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Logo of bmcgenoBioMed Centralsearchsubmit a manuscriptregisterthis articleBMC Genomics
 
BMC Genomics. 2009; 10: 82.
Published online Feb 18, 2009. doi:  10.1186/1471-2164-10-82
PMCID: PMC2656532
Correspondence regarding "Effect of active smoking on the human bronchial epithelium transcriptome"
Scott D Zuyderduyncorresponding author1,2
1Victor Ling Laboratory, Department of Cancer Genetics and Developmental Biology, BC Cancer Research Centre, Vancouver, Canada
2Graduate Program, Department of Biochemistry and Molecular Biology, Faculty of Medicine, University of British Columbia, Vancouver, Canada
corresponding authorCorresponding author.
Scott D Zuyderduyn: scottz/at/bccrc.ca
Received February 4, 2008; Accepted February 18, 2009.
Abstract
Background
In the work of Chari et al. entitled "Effect of active smoking on the human bronchial epithelium transcriptome" the authors use SAGE to identify candidate gene expression changes in bronchial brushings from never, former, and current smokers. These gene expression changes are categorized into those that are reversible or irreversible upon smoking cessation. A subset of these identified genes is validated on an independent cohort using RT-PCR. The authors conclude that their results support the notion of gene expression changes in the lungs of smokers which persist even after an individual has quit.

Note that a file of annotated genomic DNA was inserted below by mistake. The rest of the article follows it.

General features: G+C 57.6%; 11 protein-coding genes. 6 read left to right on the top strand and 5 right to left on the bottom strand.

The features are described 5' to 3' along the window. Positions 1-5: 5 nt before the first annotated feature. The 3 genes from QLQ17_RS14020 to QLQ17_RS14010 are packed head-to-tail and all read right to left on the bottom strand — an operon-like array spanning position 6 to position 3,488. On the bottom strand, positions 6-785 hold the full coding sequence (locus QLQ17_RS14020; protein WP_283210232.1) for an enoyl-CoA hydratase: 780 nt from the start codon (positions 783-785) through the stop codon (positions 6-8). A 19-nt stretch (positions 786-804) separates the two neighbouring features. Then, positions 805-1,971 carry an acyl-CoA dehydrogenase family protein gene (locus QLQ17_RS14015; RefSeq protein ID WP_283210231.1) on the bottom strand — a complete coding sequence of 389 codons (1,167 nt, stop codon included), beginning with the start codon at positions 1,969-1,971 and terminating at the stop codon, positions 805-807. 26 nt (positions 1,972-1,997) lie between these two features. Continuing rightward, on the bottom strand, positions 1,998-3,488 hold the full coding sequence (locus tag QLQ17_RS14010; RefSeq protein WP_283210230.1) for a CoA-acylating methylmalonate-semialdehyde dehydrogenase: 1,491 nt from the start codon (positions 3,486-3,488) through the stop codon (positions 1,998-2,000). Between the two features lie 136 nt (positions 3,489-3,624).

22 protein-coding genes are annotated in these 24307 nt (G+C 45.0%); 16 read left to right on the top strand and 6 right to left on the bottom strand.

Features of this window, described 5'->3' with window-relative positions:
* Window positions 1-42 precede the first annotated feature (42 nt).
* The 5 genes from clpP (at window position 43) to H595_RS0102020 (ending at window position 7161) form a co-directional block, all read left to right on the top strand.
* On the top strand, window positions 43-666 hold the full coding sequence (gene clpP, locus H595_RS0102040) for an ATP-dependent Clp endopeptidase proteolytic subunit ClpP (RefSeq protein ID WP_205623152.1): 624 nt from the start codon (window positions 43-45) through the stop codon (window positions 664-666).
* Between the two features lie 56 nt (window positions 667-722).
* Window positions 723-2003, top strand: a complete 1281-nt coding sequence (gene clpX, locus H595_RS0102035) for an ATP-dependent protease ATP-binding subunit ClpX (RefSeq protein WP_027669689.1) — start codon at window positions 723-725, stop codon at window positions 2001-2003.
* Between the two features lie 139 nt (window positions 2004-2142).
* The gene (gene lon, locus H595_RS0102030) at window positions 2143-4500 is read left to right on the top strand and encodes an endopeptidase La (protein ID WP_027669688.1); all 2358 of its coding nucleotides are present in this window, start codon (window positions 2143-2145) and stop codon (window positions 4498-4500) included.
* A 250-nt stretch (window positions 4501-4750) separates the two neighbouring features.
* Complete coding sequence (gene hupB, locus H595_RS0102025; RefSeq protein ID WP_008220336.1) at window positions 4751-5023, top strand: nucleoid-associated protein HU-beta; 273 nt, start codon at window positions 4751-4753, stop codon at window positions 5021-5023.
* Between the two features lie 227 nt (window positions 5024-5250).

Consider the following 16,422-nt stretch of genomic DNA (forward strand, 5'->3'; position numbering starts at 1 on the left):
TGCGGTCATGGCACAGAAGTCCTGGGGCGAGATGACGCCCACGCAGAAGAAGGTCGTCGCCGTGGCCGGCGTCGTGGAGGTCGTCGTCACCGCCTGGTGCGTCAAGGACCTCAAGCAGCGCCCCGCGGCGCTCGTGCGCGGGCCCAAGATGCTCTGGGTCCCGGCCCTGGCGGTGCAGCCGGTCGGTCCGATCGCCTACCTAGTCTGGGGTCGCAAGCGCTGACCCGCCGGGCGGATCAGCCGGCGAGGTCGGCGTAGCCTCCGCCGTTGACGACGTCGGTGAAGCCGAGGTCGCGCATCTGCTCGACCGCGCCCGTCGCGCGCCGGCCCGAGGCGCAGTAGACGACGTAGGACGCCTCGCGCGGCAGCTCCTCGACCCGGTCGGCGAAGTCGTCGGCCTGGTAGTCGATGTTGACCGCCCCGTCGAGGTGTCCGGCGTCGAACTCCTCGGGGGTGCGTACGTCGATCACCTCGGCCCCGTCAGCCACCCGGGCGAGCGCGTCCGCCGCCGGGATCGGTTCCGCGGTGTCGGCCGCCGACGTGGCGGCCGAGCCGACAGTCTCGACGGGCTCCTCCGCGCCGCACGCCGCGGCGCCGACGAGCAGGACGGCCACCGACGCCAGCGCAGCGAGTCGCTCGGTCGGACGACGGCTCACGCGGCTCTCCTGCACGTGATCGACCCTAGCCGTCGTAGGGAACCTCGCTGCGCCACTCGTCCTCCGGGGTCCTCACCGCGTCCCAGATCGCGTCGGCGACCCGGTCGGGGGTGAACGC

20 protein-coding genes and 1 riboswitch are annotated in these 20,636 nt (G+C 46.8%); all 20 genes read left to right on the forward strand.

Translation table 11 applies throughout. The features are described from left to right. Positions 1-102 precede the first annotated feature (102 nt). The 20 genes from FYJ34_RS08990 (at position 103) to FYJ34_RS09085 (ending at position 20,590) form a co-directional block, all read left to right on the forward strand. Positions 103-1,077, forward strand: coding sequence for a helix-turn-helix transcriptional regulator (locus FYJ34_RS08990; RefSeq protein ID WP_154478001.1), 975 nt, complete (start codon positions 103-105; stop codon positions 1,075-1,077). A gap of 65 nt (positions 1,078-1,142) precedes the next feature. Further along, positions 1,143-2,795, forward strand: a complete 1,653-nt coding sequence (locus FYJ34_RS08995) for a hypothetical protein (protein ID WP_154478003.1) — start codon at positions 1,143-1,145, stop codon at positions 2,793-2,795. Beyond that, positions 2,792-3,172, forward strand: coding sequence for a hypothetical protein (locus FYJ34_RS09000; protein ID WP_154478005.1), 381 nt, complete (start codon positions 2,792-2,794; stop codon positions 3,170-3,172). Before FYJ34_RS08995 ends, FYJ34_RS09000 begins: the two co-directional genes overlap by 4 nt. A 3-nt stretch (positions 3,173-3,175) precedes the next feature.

Results
This correspondence raises questions about the validity of the approach used by the authors to analyze their data. The majority of the reported results suffer deficiencies due to the methods used. The most fundamental of these are explained in detail: biases introduced during data processing, lack of correction for multiple testing, and an incorrect use of clustering for gene discovery. A randomly generated "null" dataset is used to show the consequences of these shortcomings.
Conclusion
Most of Chari et al.'s findings are consistent with what would be expected by chance alone. Although there is clear evidence of reversible changes in gene expression, the majority of those identified appear to be false positives. However, contrary to the authors' claims, no irreversible changes were identified. There is a broad consensus that genetic change due to smoking persists once an individual has quit smoking; unfortunately, this study lacks sufficient scientific rigour to support or refute this hypothesis or identify any specific candidate genes. The pitfalls of large-scale analysis, as exemplified here, may not be unique to Chari et al.
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